Soldiers who returned from World War II were sometimes required to shelter in temporary housing with their families until new developments were completed. When housing options on military bases were full, soldiers lived in one-story Quonset Huts and even converted trolley cars, until houses were built.
At one point in California, 13,000 veterans applied for 1,500 Quonset Hut houses. Both the Federal Housing Association (FHA) and the Veterans Administration (VA) were instrumental in helping returning military find and finance housing. Tract houses were constructed quickly with 27 distinct steps involved in the development and construction, after pouring the concrete slab upon which the house was built.
Modern conveniences that are standard in all housing today were not common in the 1940s. During this time period, 45 percent of the nation’s housing lacked indoor plumbing in the form of piped hot and cold water, flush toilets and a tub and shower, contrasted with the 1960s when only around 17 percent were missing these amenities. Red brick siding, newly installed asphalt roofs, standardized kitchen cabinets and heating systems controlled by thermostats were modern features, available to all for the first time.
By the end of the 1940s, housing permits slowed as building materials became scarce. By the 1950s, builders were playing catch up, as materials became available again.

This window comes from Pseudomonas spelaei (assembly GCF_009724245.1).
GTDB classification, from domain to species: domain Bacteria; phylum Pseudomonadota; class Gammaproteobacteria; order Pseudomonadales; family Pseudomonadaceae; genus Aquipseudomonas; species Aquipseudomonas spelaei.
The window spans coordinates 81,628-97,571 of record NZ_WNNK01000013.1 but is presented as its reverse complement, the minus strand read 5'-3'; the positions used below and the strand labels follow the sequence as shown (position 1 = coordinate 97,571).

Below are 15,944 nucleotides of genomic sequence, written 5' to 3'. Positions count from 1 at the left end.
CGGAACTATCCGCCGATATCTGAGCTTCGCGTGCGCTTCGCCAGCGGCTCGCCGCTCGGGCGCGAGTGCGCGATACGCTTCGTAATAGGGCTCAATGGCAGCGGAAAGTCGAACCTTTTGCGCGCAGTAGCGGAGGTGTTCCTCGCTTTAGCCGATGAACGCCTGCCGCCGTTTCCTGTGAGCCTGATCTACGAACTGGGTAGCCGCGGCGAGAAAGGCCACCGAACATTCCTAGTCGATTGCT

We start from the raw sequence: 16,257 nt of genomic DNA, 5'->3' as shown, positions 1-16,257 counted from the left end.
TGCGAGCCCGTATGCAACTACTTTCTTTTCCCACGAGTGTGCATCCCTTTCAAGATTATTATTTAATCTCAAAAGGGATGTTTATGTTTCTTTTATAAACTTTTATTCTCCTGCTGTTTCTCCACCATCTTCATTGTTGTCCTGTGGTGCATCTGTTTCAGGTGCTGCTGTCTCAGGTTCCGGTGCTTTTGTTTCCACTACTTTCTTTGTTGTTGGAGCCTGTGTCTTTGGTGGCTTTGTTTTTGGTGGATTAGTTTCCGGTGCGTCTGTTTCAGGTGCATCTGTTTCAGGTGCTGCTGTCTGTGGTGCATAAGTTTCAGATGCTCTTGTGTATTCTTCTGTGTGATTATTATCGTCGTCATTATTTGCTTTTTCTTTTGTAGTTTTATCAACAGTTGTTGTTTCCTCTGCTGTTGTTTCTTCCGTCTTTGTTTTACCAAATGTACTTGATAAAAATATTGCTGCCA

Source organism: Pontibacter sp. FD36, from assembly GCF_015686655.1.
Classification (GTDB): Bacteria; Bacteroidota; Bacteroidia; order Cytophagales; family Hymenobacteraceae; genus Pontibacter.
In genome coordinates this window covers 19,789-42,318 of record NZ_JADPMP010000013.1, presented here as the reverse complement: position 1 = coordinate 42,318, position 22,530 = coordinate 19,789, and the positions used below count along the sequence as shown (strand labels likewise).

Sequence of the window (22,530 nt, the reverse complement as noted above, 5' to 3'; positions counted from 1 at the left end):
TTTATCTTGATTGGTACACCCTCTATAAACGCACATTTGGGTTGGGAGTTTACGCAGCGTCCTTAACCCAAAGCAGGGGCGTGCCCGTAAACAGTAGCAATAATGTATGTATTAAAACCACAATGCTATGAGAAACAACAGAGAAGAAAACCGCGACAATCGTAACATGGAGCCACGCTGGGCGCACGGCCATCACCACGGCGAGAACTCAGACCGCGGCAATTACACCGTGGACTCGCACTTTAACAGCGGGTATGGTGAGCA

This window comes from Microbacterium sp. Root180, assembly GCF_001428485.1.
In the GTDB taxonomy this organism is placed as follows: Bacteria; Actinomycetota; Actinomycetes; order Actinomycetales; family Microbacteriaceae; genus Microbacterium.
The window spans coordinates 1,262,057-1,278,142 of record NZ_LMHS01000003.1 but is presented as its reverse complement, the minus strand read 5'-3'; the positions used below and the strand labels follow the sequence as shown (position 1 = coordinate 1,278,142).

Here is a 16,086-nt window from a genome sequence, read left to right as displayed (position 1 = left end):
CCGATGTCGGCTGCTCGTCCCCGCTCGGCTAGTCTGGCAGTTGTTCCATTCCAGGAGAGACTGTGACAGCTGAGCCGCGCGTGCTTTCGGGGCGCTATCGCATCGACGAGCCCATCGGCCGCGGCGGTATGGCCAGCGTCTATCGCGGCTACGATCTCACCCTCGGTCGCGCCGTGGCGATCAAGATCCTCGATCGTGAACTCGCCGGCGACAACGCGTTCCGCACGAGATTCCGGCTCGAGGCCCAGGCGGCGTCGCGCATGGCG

The 1940s altered America’s way of life, as new housing developments catered to the modern family of two parents and their children. The one-person or one-parent household did not exist in any numbers worth mentioning.
With family housing came demands for schools, libraries, fire stations, post offices, and shopping centers. This “golden age” of modern housing in developments of this period was characterized by curving streets with as few four-way intersections as possible, for the safety of children. Almost every family owned an automobile, made a garage, previously separate from or behind a house, now attached to the main structure, with access to the house.
The prosperity of the 1940s was a sharp contrast to the prior decade’s economic downturn. Housing stock from this period is plentiful across the country. Real estate agents who recognize the value and quality of this construction will be able to guide their clients to make informed decisions when purchasing homes from the 1940s.
Real estate agents who provide accurate information to their clients will win the trust and confidence of their buyers and sellers. Customers always appreciate the ability to recognize and discuss housing periods and styles.
While being careful to avoid Fair Housing conflicts, real estate agents can discuss local politics, zoning, shopping options, schools, parks and playgrounds. One thing is certain: knowing and mentioning a housing style or period, is always welcome and will never offend anyone.
Gerard Splendore is a licensed associate real estate broker with Warburg Realty in New York. Connect with him on LinkedIn.